Sunday, August 15, 2010

Commencement summer 2010: Head 'em up, move 'em out

For the fourth or fifth time, I served as a graduation marshal, this time at the summer 2010 commencement ceremonies at Texas A&M University. The marshal's charge is to line up graduates-to-be (College of Engineering masters' graduates, in my case)  in alphabetical order in a staging area prior to their marching out to the arena floor.

The term "like herding cats" comes to mind. The excitement level is high, as to be expected, and, of course, students want to group together with their friends, not necessarily with others of different majors and whose last names are not close alphabetically. Engineers, of course, would know the difference between a line and a curve, although achieving that formation is easier in theory than practice.

Amidst the chaos of reading off names and adjusting MS hoods and tassels, I spotted a man standing arms akimbo, feet spread,  a smile on his face, standing against the wall. Where was my co-marshal, I wondered? The undergraduate marshal, seeing my quandary, stepped in to help me. About 5 minutes before the showtime, this man stepped forward. He was the other engineering masters marshal! Why wasn't he helping line up the 100-plus grads? I as much as ordered him to check the order of the master of science line, while I rechecked master of engineering. He saw what needed to be done, he saw I was struggling, but he stood back. And this man is a lecturer, a quasi-faculty member.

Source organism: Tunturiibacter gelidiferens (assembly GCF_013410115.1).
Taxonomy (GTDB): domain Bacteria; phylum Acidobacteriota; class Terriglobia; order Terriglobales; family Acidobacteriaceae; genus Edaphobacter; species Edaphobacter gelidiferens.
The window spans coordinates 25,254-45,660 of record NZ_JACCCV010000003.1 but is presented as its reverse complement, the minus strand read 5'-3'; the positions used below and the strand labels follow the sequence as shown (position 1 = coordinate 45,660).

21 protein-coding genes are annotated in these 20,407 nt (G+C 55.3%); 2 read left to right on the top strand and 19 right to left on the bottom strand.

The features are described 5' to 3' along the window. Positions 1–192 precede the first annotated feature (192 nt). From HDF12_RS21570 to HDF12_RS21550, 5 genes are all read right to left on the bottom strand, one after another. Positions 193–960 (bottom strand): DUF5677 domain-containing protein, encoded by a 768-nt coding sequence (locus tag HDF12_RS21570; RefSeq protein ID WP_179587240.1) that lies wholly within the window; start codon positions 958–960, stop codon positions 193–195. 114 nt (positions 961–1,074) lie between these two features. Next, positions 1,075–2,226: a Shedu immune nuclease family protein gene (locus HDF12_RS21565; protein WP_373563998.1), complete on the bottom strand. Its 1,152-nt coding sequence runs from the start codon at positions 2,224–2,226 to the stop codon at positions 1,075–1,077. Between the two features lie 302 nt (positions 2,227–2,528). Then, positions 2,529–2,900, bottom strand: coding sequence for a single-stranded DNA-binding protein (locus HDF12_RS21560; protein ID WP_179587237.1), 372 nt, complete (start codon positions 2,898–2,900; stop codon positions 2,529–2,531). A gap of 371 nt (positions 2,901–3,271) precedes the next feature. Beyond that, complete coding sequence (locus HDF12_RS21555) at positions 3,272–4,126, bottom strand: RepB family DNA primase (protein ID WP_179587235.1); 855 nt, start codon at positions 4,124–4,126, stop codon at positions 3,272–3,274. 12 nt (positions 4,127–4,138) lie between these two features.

At 8:58 a.m., commencement ceremony was to start 9:00 a.m., a master in computer science student arrived, gown over one arm, hood over the other, and mortarboard in hand. Her major had filed down the staircase several moments earlier, and might even already be on the arena floor. And she still had to don her regalia! The staircase down to the area floor was packed with grads, so I strongly advised her to push her way down past those in formation and find her place among students of her major, and don her regalia before walking on the arena floor.

Anyhow, as usual, the filing-out of grads was the ever the bittersweet moment, but no waterworks from me this time. None of my MS advisee-graduates walked this time, and the Ph.D.s staged in a different room.  Later the sole summer Ph.D. graduate came to my office, in regalia, for photos. Okay, I might have shed a tear or three. The kids will be okay, but me? Not so much. Vaya con Dios, students.

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